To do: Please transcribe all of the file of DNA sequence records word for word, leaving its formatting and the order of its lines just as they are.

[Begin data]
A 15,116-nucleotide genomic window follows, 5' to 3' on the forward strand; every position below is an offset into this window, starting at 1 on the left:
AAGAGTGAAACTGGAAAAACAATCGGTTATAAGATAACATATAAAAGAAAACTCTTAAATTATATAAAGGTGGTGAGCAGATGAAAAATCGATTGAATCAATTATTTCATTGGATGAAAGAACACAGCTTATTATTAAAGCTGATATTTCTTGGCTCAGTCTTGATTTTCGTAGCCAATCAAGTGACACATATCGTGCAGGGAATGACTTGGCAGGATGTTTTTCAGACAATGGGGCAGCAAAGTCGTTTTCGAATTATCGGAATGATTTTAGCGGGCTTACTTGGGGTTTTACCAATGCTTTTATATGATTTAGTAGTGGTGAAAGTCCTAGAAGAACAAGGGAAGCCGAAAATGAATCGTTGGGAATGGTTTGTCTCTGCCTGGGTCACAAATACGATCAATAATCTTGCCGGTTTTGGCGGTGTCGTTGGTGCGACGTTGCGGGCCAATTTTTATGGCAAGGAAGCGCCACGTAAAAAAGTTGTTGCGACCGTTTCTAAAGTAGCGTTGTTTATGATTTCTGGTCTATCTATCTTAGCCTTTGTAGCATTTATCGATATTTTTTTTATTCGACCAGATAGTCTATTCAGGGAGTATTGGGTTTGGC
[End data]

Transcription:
A 15,116-nucleotide genomic window follows, 5' to 3' on the forward strand; every position below is an offset into this window, starting at 1 on the left:
AAGAGTGAAACTGGAAAAACAATCGGTTATAAGATAACATATAAAAGAAAACTCTTAAATTATATAAAGGTGGTGAGCAGATGAAAAATCGATTGAATCAATTATTTCATTGGATGAAAGAACACAGCTTATTATTAAAGCTGATATTTCTTGGCTCAGTCTTGATTTTCGTAGCCAATCAAGTGACACATATCGTGCAGGGAATGACTTGGCAGGATGTTTTTCAGACAATGGGGCAGCAAAGTCGTTTTCGAATTATCGGAATGATTTTAGCGGGCTTACTTGGGGTTTTACCAATGCTTTTATATGATTTAGTAGTGGTGAAAGTCCTAGAAGAACAAGGGAAGCCGAAAATGAATCGTTGGGAATGGTTTGTCTCTGCCTGGGTCACAAATACGATCAATAATCTTGCCGGTTTTGGCGGTGTCGTTGGTGCGACGTTGCGGGCCAATTTTTATGGCAAGGAAGCGCCACGTAAAAAAGTTGTTGCGACCGTTTCTAAAGTAGCGTTGTTTATGATTTCTGGTCTATCTATCTTAGCCTTTGTAGCATTTATCGATATTTTTTTTATTCGACCAGATAGTCTATTCAGGGAGTATTGGGTTTGGC